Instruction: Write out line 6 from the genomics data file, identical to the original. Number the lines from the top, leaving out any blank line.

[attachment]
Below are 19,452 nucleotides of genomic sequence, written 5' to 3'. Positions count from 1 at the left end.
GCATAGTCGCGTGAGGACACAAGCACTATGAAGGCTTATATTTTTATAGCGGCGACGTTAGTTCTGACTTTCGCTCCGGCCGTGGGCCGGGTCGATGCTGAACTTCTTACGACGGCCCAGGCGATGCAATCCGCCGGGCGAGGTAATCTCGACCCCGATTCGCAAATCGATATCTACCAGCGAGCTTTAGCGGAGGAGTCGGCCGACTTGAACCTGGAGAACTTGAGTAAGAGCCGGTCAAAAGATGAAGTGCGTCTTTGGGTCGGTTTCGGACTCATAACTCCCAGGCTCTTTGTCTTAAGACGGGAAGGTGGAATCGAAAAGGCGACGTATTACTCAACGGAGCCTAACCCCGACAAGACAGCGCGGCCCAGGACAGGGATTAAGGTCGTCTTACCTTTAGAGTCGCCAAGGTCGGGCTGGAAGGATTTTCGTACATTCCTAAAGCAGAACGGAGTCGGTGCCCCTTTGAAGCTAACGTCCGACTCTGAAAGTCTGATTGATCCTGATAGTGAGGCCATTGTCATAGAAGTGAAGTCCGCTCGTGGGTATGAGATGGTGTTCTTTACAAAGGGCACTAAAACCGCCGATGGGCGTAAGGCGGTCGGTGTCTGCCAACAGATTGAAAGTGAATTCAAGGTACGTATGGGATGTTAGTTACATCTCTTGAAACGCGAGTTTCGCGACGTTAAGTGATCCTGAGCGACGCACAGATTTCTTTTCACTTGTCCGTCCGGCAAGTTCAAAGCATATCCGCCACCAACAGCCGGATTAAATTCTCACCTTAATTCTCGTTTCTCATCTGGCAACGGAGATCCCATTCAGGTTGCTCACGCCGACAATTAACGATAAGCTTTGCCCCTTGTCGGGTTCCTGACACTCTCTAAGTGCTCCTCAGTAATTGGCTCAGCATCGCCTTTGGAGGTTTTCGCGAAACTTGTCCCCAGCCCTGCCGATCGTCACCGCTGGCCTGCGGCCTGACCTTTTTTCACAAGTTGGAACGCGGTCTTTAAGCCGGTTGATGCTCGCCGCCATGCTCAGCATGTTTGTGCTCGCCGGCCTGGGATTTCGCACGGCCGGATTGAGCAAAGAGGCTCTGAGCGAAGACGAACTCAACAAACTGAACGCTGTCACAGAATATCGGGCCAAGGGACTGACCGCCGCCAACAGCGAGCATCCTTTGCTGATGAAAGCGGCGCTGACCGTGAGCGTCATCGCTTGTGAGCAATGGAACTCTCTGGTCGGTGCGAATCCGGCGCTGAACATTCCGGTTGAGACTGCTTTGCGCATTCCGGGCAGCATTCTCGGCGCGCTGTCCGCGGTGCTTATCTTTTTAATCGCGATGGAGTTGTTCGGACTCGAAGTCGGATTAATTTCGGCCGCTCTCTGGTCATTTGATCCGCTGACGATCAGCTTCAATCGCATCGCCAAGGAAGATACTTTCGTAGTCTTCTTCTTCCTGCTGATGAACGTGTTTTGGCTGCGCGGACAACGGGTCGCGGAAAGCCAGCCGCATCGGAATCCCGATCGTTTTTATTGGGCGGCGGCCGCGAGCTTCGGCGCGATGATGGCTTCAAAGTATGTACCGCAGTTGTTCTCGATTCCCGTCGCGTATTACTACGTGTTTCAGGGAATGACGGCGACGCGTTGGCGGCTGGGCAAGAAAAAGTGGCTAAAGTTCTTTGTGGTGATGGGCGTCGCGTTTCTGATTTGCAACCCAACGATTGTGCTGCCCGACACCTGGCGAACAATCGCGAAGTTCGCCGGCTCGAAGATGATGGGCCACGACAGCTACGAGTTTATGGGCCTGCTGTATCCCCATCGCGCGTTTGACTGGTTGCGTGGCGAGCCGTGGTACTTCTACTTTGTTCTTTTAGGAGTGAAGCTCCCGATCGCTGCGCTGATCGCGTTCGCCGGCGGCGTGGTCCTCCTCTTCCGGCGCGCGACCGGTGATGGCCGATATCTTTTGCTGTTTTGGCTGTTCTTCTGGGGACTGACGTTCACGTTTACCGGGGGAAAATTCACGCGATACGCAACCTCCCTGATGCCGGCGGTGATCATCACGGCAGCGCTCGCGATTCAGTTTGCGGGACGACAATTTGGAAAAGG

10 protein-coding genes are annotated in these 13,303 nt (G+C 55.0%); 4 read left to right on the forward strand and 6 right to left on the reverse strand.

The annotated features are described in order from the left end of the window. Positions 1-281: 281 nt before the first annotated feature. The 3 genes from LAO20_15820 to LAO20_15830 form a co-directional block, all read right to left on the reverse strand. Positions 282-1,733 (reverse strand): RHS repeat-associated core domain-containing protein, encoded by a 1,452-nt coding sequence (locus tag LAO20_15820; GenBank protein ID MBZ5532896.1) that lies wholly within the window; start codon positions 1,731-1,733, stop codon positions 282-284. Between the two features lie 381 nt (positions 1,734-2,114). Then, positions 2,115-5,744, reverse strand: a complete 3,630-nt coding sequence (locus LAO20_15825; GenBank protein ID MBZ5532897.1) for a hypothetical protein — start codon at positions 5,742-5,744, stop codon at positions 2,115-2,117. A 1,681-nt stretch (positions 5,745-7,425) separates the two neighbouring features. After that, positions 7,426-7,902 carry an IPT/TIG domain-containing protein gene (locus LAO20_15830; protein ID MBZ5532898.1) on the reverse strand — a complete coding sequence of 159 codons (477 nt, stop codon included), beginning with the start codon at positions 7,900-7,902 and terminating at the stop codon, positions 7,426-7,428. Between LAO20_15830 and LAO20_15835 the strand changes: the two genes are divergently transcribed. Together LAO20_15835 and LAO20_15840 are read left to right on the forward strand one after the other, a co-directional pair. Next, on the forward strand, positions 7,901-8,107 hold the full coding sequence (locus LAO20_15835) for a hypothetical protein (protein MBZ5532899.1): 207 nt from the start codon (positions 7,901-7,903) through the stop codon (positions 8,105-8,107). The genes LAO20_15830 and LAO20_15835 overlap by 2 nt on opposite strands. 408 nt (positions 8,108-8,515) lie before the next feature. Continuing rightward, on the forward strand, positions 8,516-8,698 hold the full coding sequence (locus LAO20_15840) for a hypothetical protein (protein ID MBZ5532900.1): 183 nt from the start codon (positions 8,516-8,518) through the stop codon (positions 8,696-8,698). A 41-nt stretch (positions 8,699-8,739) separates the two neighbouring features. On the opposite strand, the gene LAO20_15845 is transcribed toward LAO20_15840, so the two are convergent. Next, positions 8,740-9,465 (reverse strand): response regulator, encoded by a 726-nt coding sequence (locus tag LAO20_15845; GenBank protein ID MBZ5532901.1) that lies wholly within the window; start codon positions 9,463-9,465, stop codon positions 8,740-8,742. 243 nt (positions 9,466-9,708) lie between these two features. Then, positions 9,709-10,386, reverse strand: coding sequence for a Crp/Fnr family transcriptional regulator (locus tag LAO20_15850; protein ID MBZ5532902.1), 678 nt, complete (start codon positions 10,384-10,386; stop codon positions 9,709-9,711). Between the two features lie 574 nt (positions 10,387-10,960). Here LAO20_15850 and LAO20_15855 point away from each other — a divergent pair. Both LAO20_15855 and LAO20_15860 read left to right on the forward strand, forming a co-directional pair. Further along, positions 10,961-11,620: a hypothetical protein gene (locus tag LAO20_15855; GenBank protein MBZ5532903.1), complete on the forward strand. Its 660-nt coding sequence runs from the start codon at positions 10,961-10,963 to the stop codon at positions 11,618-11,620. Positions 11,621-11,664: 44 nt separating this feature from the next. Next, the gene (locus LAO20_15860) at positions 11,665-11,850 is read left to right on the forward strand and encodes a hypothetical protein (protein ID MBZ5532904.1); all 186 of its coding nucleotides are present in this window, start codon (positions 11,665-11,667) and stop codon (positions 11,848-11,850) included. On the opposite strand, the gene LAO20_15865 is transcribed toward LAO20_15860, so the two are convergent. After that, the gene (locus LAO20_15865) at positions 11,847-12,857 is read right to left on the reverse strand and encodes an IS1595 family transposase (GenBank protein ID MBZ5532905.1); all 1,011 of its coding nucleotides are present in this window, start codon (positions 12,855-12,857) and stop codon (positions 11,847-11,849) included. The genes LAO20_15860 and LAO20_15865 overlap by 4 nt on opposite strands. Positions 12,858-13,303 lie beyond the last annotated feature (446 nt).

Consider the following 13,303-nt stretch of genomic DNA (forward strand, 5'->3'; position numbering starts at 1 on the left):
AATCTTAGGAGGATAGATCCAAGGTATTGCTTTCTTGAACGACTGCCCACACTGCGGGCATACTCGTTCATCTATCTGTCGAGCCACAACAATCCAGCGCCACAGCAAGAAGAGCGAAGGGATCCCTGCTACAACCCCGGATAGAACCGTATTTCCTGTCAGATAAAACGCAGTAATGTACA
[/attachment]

AATCTTAGGAGGATAGATCCAAGGTATTGCTTTCTTGAACGACTGCCCACACTGCGGGCATACTCGTTCATCTATCTGTCGAGCCACAACAATCCAGCGCCACAGCAAGAAGAGCGAAGGGATCCCTGCTACAACCCCGGATAGAACCGTATTTCCTGTCAGATAAAACGCAGTAATGTACA